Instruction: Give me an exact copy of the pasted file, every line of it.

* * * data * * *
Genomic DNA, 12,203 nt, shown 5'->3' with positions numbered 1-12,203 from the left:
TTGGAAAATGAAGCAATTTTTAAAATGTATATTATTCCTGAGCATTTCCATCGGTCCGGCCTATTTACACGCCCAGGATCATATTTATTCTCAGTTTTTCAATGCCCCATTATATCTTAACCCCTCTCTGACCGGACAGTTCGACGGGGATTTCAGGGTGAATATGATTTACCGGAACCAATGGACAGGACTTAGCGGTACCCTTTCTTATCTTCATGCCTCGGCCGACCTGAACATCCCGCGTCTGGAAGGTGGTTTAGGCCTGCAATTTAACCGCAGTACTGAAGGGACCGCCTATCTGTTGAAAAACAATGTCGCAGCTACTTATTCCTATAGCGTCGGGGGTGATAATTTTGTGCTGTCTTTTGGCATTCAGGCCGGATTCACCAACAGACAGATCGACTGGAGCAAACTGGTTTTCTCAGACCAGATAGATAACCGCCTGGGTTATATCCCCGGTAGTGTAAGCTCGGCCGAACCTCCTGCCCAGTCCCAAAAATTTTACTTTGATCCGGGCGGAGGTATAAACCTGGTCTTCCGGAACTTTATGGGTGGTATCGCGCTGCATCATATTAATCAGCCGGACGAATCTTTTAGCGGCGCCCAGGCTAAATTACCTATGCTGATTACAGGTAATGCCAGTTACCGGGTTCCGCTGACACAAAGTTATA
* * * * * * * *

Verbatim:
Genomic DNA, 12,203 nt, shown 5'->3' with positions numbered 1-12,203 from the left:
TTGGAAAATGAAGCAATTTTTAAAATGTATATTATTCCTGAGCATTTCCATCGGTCCGGCCTATTTACACGCCCAGGATCATATTTATTCTCAGTTTTTCAATGCCCCATTATATCTTAACCCCTCTCTGACCGGACAGTTCGACGGGGATTTCAGGGTGAATATGATTTACCGGAACCAATGGACAGGACTTAGCGGTACCCTTTCTTATCTTCATGCCTCGGCCGACCTGAACATCCCGCGTCTGGAAGGTGGTTTAGGCCTGCAATTTAACCGCAGTACTGAAGGGACCGCCTATCTGTTGAAAAACAATGTCGCAGCTACTTATTCCTATAGCGTCGGGGGTGATAATTTTGTGCTGTCTTTTGGCATTCAGGCCGGATTCACCAACAGACAGATCGACTGGAGCAAACTGGTTTTCTCAGACCAGATAGATAACCGCCTGGGTTATATCCCCGGTAGTGTAAGCTCGGCCGAACCTCCTGCCCAGTCCCAAAAATTTTACTTTGATCCGGGCGGAGGTATAAACCTGGTCTTCCGGAACTTTATGGGTGGTATCGCGCTGCATCATATTAATCAGCCGGACGAATCTTTTAGCGGCGCCCAGGCTAAATTACCTATGCTGATTACAGGTAATGCCAGTTACCGGGTTCCGCTGACACAAAGTTATA